Amidst ongoing debate over future of ACA Exchanges, CMS finalizes rule for 2018 and a timeline for submission of plans

The Centers for Medicare and Medicaid Services (CMS) last week released a final rule on the 2018 benefit year for Exchanges established under the Affordable Care Act (ACA), as well as a final timeline for health insurers to submit products for federally-facilitated Exchanges and other tools plans will need to submit products for ACA Exchanges for 2018. Notably, the final rule was published in the Federal Register on the same day that health insurers met with CMS Administrator Seema Verma and other Administration officials about the ACA Exchanges.

The final rule is intended to reduce volatility in the non-group and small group health insurance markets, and it finalizes with few changes policies included in a proposed rule published in the Federal Register on February 17, 2017. The final rule was published in the Federal Register on Tuesday, April 18, 2017, and its provisions take effect June 19, 2017. The policies in the final rule include changes requested by health insurers in previous years.

Key provisions of the final rule include the following:

  • Open enrollment period: The final rule will shorten the open enrollment period for the 2018 benefit year for federally-facilitated Exchanges to six weeks, running from November 1, 2017, through December 15, 2017.
  • Guaranteed issue: The final rule will permit health plans to collect owed premiums from individuals whose coverage was terminated for non-payment of premiums during the previous 12 months before the individual could resume coverage from that issuer. The final rule explains that health plans are not required to adopt such policies and that “States may narrow the circumstances and conditions” under which an issuer could apply such a policy.
  • Special enrollment periods: For all states using the platform, the final rule will require pre-enrollment eligibility verification for 100% of individuals seeking to enroll in nongroup market health insurance products via special enrollment periods. A previous policy would have required pre-enrollment eligibility verification for 50% of such cases.
  • Actuarial Value: The final rule will expand the range of allowable variation for actuarial value (AV) of qualified health plans (QHPs) on ACA Exchanges in an effort to give health insurers more flexibility in benefit design. For bronze plans (which generally must have an actuarial value of at least 60%), the range would be +5%/-4%.
  • State oversight: The final rule generally gives states the lead role in network adequacy reviews for QHPs and lowers to 20% (from 40%) the percentage of essential community providers (ECPs) required to be included in products on the individual and small group market.1

In separate guidance, the Center for Consumer Information and Insurance Oversight (CCIIO) within CMS on April 13, 2017, finalized the timetable for issuers to submit bids for QHPs on federally-facilitated Exchanges. CCIIO will begin accepting bids on May 10, 2017, and the deadline for submission will be June 21, 2017. CCIIO on the same date also released the AV Calculator for 2018 and revised guidance for unified rate review timetable for 2018.

Debate over ACA Exchanges heats up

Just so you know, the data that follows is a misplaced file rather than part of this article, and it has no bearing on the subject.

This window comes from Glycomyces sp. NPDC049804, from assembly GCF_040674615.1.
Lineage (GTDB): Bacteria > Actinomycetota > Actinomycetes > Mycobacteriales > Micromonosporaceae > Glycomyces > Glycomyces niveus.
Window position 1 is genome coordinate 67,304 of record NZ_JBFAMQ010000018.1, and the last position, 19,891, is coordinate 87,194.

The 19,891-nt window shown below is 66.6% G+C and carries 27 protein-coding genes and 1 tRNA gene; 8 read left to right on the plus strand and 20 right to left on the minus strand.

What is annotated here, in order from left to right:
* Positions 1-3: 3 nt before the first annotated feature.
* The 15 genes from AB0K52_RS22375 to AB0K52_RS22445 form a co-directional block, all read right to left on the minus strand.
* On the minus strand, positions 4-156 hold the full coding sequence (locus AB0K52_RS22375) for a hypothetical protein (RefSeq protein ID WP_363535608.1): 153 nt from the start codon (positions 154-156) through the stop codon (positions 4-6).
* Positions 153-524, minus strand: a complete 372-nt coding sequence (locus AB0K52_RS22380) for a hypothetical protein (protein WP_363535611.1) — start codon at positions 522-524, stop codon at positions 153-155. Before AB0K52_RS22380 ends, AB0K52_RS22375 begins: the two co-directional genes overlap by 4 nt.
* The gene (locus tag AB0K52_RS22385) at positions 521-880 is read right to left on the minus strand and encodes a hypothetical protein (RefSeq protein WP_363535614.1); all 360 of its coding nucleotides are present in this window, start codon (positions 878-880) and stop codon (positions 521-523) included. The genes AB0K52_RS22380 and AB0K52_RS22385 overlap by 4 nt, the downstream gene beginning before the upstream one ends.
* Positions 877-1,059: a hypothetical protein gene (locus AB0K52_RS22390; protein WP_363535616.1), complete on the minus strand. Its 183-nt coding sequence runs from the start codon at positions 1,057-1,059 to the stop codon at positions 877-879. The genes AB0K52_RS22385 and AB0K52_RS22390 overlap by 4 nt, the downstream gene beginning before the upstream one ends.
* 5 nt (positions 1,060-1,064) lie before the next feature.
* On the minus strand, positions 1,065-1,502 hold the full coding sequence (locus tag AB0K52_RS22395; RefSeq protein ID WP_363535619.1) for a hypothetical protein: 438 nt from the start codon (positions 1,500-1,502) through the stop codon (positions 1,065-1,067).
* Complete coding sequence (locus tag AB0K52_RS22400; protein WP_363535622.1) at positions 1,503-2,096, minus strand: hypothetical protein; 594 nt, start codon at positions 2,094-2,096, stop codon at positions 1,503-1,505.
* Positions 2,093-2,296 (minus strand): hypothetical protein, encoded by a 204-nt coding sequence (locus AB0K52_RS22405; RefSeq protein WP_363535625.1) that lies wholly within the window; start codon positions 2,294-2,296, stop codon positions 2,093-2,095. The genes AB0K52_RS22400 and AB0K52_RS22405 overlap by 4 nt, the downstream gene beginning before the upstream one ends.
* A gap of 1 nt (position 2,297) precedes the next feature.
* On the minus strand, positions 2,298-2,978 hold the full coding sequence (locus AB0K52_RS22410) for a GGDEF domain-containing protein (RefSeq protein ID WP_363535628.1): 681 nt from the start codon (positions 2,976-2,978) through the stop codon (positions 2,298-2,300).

Verma and other Administration officials on Tuesday, April 18, 2017, met with representatives of health insurers and industry trade groups to discuss the future of ACA Exchanges. An issue of top concern for health insurers is whether the Administration will continue to make payments to plans for cost-sharing reduction subsidies (CSRs) for lower-income enrollees in ACA Exchange products. CSRs are available to reduce out-of-pocket costs for individuals with incomes that do not exceed 250% of the federal poverty level who enroll in eligible Exchange plans.

The House of Representatives in 2014 sued the Obama Administration over payment of the CSRs, arguing that the Administration could not make payments to health plans for CSRs without a legislative authorization by Congress. Lower courts ruled in favor of the House, and the case is currently pending before a panel of the Sixth US Court of Appeals awaiting a decision on whether the Trump Administration will continue to defend the case. If the Administration declines to continue to defend the lawsuit and Congress does not appropriate funds for the payments to health plans, insurers in some cases could withdraw from their contracts and exit Exchanges mid-year.

Given the stakes for Exchanges, congressional Democrats have made the funding of payments to plans for CSRs a central condition of their support for any continuing resolution (CR) to avoid a partial shutdown of the federal government when the current CR expires on April 28, 2017. Democrats became more emphatic in their position after President Trump in an April 12, 2017, interview with the Wall Street Journal said, suggested that he would use funding of the payments for CSRs to prompt congressional Democrats to negotiate over health care.2

Without certainty about payments for CSRs, health insurance industry groups and other stakeholders have said plans might decline to participate in Exchanges for 2018 or raise premiums by more than they otherwise would have.


Anne Phelps
Principal | Deloitte Risk and Financial Advisory
US Health Care Regulatory Leader
Deloitte & Touche LLP
Latest conversations from Anne Phelps on Twitter

Daniel Esquibel
Senior Manager | Deloitte Risk and Financial Advisory
Deloitte & Touche LLP

1“Patient Protection and Affordable Care Act; Market Stabilization,” Final Rule, Department of Health and Human Services, April 18, 2017.
2Bender et al., “Trump Threatens to Withhold Payments to Insurers to Press Democrats on Health Bill,” Wall Street Journal, 4/13/17.

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